Researchers know that chemotherapy’s effectiveness declines with age; and common sense tells us that chemo’s difficult side effects are more easily tolerated at age 40 than age 80. Thus an older woman being offered a choice of chemo should think long and hard about accepting it. The Oncotype-DX test is a useful tool for any woman on the fence about chemo, but especially for an older woman trying to balance quality of life with difficult side effects.
For older women where chemotherapy is clearly indicated (e.g., the cancer has spread, is particularly aggressive, or is triple negative), a non-anthracycline type of chemo (e.g., Taxol/Taxotere + Cytoxan) is now thought to be more effective than the traditional Adriamycin + Cytoxan regimen. TC comes with far less serious side effects, and produces equally good results.
After breast-conservation surgery, taking tamoxifen or an aromatase inhibitor (Arimidex, Femara, or Aromasin) is probably the best thing an older woman can do to treat her hormone-positive breast cancer. These drugs have been proven to reduce the risk of recurrence, prolong survival – and they come with much less serious side effects than other forms of treatment.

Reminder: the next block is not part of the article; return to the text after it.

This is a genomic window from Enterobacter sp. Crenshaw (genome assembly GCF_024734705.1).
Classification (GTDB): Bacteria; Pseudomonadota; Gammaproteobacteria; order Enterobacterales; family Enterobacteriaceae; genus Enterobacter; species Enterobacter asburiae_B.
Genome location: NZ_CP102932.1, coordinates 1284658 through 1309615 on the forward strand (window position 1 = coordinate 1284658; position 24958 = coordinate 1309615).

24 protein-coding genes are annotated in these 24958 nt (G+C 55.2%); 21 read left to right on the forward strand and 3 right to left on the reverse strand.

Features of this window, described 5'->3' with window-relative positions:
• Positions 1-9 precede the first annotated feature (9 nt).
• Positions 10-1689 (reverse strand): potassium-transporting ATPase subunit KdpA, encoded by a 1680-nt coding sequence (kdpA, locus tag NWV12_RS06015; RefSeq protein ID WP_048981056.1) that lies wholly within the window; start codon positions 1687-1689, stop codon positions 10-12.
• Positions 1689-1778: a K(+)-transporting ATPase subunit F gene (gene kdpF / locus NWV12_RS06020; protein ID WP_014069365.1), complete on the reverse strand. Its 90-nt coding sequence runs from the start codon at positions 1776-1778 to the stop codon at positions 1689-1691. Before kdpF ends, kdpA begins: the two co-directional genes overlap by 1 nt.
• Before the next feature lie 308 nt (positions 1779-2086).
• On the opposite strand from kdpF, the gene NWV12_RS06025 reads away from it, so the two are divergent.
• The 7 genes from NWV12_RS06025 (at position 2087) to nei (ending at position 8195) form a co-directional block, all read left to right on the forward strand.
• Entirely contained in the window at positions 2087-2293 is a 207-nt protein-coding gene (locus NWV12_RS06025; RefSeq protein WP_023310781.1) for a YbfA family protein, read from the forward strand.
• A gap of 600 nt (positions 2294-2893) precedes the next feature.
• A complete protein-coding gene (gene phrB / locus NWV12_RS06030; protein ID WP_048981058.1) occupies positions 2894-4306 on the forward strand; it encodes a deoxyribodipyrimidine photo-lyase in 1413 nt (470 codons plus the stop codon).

While an AI is probably a bit more effective than tamoxifen, AIs also reduce bone mineral density. If the patient has osteoporosis, or is at risk, she might choose tamoxifen rather than an AI. She could take another drug, a bisphosphonate, to combat bone loss (Boniva, Fosamax, et. al.); but these drugs come with some pretty difficult side effects of their own.
So, bottom line, what’s the best treatment for older women with breast cancer?
Depends on the woman’s age and overall health. There’s no magic about age 70; researchers simply have to draw a line somewhere, and that’s the age they’ve chosen.
A healthy, active 85-year-old might choose a mastectomy and reconstruction, undergo chemotherapy and 5 years of an aromatase inhibitor, and sail through with no problems. A frail 71-year-old might struggle with even a lumpectomy and tamoxifen.
If you’re an older woman facing breast cancer treatment – or if you’re an older woman’s caregiver – look realistically at overall health; and at the effectiveness of any treatment offered, vs. its side effects. It may be a long, tough series of decisions; but in the end, it’s worth it to take the time to tailor treatment to your age and health – whatever those may be.